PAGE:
Stories of litter and pollution are making the front page almost everywhere at present, it seems. Trash is literally filling our TV and smartphone screens with images of negative and harmful environmental impacts. So, in this SustMeme Guest Post, Research Specialist with No 1 Junk Street, Tom Simpkins sets off on a virtual world tour in search of some good news, exploring new eco-friendly approaches to plastic pollution, recycling methods and waste management in five countries around the globe.
TS: With each passing day, we are realising just how vital recycling is to many industries and countries, all seeking new solutions to the likes of plastic pollution and excess waste. Whether it’s entrepreneurs creating robots that suck up ocean pollution, or companies unlocking the chemical composition of feedstocks for reprocessing, innovation is in demand.
Yet, whilst new materials, technologies and professional approaches are undoubtedly helping recycling rates creep up, one percentage-point at a time, we are still crying out for further advancements and faster progress.
Recent events have shown just how badly plastic pollution has been managed by countries including the US, Japan and even the UK. Their unwanted trash has now been rejected and returned by nations such as Malaysia, who are now no longer prepared to accept the monumental task of handling and recycling the world’s rubbish.
This failure on the part of global producer societies to manage their own waste responsibly begs the question of whether or not there is any hope for ways to properly clear our junk.
This is why No 1 Junk Street began to reseach the standout approaches to the waste problem emerging elsewhere around the world — digging into how innovative companies, communities and individuals are helping countries handle an over-abundance of trash and discovering treasure in the new ways found to boost recycling.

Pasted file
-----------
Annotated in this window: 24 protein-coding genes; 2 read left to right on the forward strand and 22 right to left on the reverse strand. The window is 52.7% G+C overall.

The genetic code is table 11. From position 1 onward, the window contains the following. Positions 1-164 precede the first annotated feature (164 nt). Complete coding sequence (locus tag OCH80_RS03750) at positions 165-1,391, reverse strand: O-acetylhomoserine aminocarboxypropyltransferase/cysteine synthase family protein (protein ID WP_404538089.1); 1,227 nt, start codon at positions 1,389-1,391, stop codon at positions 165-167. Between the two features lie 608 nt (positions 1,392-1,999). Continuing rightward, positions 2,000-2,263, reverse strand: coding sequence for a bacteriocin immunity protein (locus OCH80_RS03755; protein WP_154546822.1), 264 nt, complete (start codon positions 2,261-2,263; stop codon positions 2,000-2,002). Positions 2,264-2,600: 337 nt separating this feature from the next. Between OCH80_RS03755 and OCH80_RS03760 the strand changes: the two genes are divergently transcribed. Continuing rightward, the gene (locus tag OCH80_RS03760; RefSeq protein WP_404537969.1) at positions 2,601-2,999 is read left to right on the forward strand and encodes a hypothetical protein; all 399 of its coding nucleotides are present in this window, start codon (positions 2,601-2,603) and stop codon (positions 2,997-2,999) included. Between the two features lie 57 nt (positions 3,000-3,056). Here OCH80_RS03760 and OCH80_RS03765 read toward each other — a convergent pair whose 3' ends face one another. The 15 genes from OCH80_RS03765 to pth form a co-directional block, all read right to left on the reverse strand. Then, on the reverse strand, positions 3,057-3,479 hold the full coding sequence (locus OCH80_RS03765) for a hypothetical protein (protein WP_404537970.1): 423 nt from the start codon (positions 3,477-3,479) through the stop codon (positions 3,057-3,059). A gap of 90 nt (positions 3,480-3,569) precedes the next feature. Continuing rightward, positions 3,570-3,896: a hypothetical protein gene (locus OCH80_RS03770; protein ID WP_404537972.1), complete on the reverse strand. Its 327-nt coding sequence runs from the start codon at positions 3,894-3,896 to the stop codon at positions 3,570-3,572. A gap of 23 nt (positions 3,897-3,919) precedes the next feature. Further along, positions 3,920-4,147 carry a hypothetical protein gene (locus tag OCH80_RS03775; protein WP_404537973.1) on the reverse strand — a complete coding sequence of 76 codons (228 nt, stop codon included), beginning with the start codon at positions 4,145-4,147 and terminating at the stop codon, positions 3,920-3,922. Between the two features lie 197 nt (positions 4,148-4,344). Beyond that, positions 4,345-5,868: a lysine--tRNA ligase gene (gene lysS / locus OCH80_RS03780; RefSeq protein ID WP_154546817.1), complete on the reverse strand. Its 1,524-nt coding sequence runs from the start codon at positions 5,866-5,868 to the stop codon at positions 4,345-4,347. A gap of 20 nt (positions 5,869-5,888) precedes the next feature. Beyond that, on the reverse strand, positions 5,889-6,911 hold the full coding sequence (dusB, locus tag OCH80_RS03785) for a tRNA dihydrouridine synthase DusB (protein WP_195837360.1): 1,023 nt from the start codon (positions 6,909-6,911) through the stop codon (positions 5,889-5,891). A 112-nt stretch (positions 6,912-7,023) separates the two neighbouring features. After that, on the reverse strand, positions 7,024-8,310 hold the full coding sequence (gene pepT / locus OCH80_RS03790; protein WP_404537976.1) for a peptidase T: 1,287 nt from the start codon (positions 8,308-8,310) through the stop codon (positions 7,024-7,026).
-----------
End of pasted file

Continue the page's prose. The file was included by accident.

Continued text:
Colombia’s Ecobot, for example, has managed to make recycling an appealing activity by offering rewards for doing the right thing. Using a reverse-vending model, people interact with the Ecobot by inserting recyclable materials, such as cans and bottles, into the unit. The Ecobot then stores their deposits and provides coupons or vouchers for restaurants, shops and even services such as Uber rides. Created by Santiago Aramburo, Ecobot was designed in the hope of improving the country’s lowly 17% average of garbage being reprocessed.
Spearheaded by Dr Gamala Albinsaid, Indonesia’s revolutionary approach to recycling creates an invaluable community service known as Garbage Clinical Insurance. In what is essentially a micro-insurance plan paid for with junk, citizens can trade their garbage for medicine and medical services. Dr Gamala Albinsaid explains that by crowd-collecting garbage in this way and converting organic waste into fertilisers, compost and recyclable products, the project is able to use the profits to fund their five clinics in Malang City.
Canada’s Enerkem is a recycling specialist offering an array of different innovative garbage-treatment operations. The company spearheads the processes that convert non-recyclable and non-compostable waste into ethanol and methanol, both of which are renewable biofuels. Their solution therefore not only helps address the country’s waste challenge, but works to cut greenhouse gas emissions, too.
Providing a recycling solution well-suited to a developing nation, Professor Rajagopalan Vasudevan, also known as the ‘Plastic Man’, has designed a way to transform plastic into a substitute for bitumen; the main ingredient in asphalt used for road construction. By 2015, 11 Indian states had already created over 3,000 miles of road using this plastic waste-bitumen substitute, which offers a cost-effective alternative to traditional road-building materials. The total distance mapped has now passed the 20,000-mile mark and continues gowing year by year. India also has other eco-friendly approaches to waste that can provide lessons for the rest of the world, including the groundbreaking I Got Garbage movement, an initiative of tech pioneer Mindtree in the area of rag-picker livelihood and solid waste management.
Last but not least is an alternative use for recycled materials that helps highlight waste issues and influence behaviour-change, but does so in a fun way, engaging the next generation through play. The novel approach adopted by Ruganzu Bruno and Eco Art Uganda serves as a creative and charming means of dealing with rubbish; transforming it into something beautiful. These eco-conscious artists have created a small ‘amusement park’ from waste to promote environmental awareness, complete with fully functioning swings and life-size board games. Everything, from the playgrounds to the fences, is made from plastic bottles and other recycled materials.
Tom Simpkins is a Research Specialist, exploring new eco-friendly approaches to plastic pollution, recycling methods and waste management, representing the recycling-conscious house-clearance experts at No 1 Junk Street.
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